Using Glazed Pottery in your Container Garden

Glazed pots have been a feature in garden for centuries
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In this article, we continue our discussion on the types of containers used in the garden and this time we will be discussing glazed pottery. In the past articles, I have talked about terracotta pots, plastic containers and wooden containers. We now turn our attention to an attractive type of containers- glazed pottery.

IT IS A NEWISH ADDITION TO THE CONTAINER GARDEN

Glazed pottery is a newish arrival to the container market, only becoming available in the last 20 years or so. This is not surprising as they tend to be inexpensive, where much of it is oriental in origin.

Glazed pots have been a feature in garden for centuries
Glazed pots have been a feature in garden for centuries

They are also often attractively coloured with intrinsic patterns on them. They often are available in sets of 3 to 5 container of different sizes, and usually come with matching saucers and pot feet.

The cheap version of these containers tends to be less frost-proof than the most expensive ones, which is recommended if you live in a cooler climate where harsh frosts can be common.

THERE ARE MANY OPTIONS AVAILABLE

 Glazed ceramic containers come in such a large range of shapes, colours, patterns and sizes to stage in any garden design and to bring forward the plant within. As stated earlier, if you want an all year round use then the container you buy must be frost proof and durable to take those knocks often experienced by these containers.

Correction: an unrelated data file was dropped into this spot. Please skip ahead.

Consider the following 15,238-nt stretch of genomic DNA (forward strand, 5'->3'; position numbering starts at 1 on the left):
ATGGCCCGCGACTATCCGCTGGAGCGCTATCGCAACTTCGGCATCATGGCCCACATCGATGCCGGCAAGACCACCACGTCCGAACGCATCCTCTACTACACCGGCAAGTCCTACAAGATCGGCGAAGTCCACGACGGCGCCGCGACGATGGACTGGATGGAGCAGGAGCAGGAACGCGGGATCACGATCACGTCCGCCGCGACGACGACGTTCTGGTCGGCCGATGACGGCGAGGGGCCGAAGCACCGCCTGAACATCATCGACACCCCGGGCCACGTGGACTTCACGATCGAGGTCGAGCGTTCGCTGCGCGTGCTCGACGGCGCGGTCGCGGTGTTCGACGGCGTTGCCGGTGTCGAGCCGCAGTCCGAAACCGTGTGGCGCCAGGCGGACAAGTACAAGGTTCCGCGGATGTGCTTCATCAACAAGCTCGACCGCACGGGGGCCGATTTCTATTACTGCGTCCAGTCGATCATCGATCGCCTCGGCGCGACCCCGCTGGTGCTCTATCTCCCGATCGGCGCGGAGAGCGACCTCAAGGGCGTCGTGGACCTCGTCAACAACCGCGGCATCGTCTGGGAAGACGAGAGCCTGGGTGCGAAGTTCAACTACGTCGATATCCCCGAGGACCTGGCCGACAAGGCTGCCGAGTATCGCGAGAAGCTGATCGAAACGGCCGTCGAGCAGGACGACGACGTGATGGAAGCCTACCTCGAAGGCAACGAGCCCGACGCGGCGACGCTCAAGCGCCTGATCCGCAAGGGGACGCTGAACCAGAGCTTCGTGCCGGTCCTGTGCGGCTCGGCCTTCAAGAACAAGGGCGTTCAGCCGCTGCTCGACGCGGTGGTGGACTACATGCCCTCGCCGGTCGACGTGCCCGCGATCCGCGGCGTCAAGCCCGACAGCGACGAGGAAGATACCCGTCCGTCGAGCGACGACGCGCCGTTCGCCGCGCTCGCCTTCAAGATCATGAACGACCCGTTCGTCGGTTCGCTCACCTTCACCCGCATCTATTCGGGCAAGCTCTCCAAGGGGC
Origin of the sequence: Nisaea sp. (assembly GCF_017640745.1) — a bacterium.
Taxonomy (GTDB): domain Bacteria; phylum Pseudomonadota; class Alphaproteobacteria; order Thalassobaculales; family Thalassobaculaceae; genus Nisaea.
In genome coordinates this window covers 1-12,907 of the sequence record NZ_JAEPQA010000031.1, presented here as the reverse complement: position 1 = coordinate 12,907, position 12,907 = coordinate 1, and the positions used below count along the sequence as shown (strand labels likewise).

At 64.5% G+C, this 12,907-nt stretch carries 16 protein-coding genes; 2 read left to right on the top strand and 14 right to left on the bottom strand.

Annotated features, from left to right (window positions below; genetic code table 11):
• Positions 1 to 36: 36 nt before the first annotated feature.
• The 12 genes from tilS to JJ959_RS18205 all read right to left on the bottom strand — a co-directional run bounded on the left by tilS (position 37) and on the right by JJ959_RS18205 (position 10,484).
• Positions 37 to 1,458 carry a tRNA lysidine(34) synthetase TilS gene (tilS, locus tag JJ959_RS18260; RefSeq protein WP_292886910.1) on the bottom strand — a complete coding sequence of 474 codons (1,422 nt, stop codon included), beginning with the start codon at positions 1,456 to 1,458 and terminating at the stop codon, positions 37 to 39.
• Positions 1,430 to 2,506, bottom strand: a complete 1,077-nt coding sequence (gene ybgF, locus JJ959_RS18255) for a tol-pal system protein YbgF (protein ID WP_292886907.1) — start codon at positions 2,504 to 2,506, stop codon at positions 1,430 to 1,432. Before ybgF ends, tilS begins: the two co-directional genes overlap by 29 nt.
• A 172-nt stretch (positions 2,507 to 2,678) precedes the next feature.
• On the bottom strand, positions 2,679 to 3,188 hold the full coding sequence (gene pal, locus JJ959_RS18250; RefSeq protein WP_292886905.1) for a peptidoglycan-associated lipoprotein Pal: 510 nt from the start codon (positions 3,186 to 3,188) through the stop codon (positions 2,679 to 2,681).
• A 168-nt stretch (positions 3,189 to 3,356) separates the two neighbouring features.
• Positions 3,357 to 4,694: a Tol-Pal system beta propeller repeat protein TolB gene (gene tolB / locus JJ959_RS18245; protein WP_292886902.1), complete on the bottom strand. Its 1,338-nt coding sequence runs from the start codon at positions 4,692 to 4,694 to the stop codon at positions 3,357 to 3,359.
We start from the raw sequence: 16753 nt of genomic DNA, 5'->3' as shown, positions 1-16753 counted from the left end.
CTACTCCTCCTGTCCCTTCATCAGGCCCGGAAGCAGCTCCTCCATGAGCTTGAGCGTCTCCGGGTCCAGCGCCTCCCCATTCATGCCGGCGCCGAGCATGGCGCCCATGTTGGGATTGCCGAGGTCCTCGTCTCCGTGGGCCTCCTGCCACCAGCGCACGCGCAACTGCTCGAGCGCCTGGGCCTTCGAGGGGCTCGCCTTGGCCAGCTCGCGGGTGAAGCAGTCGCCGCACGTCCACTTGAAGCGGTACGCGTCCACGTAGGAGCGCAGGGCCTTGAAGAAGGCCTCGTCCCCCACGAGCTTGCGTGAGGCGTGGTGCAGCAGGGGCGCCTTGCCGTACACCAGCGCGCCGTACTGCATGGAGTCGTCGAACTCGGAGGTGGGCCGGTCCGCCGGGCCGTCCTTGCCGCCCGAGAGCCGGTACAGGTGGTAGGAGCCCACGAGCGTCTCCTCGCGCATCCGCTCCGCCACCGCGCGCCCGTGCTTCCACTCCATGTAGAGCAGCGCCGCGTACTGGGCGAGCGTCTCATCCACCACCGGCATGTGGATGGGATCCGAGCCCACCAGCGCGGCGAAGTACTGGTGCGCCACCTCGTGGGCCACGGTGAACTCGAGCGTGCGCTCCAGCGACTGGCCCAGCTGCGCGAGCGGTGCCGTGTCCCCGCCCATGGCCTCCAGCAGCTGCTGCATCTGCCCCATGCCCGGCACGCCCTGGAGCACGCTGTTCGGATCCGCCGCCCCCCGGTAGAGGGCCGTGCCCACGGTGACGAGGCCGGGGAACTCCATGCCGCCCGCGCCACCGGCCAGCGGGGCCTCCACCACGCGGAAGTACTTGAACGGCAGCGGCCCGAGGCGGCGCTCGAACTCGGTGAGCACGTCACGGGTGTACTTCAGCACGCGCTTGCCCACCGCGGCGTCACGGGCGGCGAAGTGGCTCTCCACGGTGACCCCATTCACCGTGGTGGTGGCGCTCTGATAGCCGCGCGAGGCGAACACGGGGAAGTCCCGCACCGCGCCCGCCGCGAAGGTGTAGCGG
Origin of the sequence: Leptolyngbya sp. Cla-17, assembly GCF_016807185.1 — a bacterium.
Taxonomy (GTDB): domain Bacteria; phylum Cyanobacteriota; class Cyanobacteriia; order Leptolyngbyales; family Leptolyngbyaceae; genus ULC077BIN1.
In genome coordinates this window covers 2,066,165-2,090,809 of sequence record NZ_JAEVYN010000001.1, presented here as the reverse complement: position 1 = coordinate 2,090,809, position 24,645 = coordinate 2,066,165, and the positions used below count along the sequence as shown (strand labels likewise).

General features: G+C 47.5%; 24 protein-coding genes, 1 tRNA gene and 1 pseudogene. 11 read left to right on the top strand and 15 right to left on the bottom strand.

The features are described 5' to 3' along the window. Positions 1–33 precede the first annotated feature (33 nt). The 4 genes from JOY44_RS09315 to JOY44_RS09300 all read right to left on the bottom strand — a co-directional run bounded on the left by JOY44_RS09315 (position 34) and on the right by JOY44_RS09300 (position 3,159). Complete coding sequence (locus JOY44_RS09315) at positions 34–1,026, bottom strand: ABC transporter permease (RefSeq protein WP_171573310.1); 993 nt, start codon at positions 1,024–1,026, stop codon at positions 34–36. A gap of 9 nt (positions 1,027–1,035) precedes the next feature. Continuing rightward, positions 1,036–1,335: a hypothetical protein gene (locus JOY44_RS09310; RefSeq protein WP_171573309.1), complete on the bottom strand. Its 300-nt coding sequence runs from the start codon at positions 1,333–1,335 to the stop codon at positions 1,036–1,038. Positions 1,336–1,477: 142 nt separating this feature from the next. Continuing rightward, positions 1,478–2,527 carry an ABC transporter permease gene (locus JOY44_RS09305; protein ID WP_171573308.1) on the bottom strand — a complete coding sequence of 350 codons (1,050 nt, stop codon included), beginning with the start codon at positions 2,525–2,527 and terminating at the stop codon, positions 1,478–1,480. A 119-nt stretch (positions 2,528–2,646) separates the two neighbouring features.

If you have a design in mind, it is not difficult to find so many containers on offer to suit your requirements.

The clay colours and the naturalistic design of containers that have oriental-style glazed design will suit all sorts of plants. Because it has an oriental design it does not mean that you will have to use oriental style plants within them. Instead, it is better if some of the container plants match the colours of the container itself. In this way, it will give a stunning effect.

Translucent Glaze

Translucent glaze in ceramic containers gives it a more natural, weather-worn look of an antique container. In these charismatic containers, it is best to plant with flowers with a simple colour scheme. For example, if your container is purple, the use of purple pansies and violas will give an instant impact.

In glazed containers, another strategy is to choose plants that completely contrasts the colour of the container. For example, a blue container and orange marigolds planted within makes a stunning combination. You, therefore, have two strategies to use; a scheme where the flowers and container blend with each other or use a scheme where the flowers and container will contrast each other (See my article on a colour scheme to help you decide).

Ceramic Jar

You can also use ceramic jars that are attractively shaped, but avoid using them for long term use. If they are, plants within them can become pot bound. This will add extra stress to the container with the possibility to split it. It is best to use ceramic glazed jars for short term annuals, They can then be brought under storage in winter, so avoiding any potential damage to the container caused by cold, frosty weather.

Tureens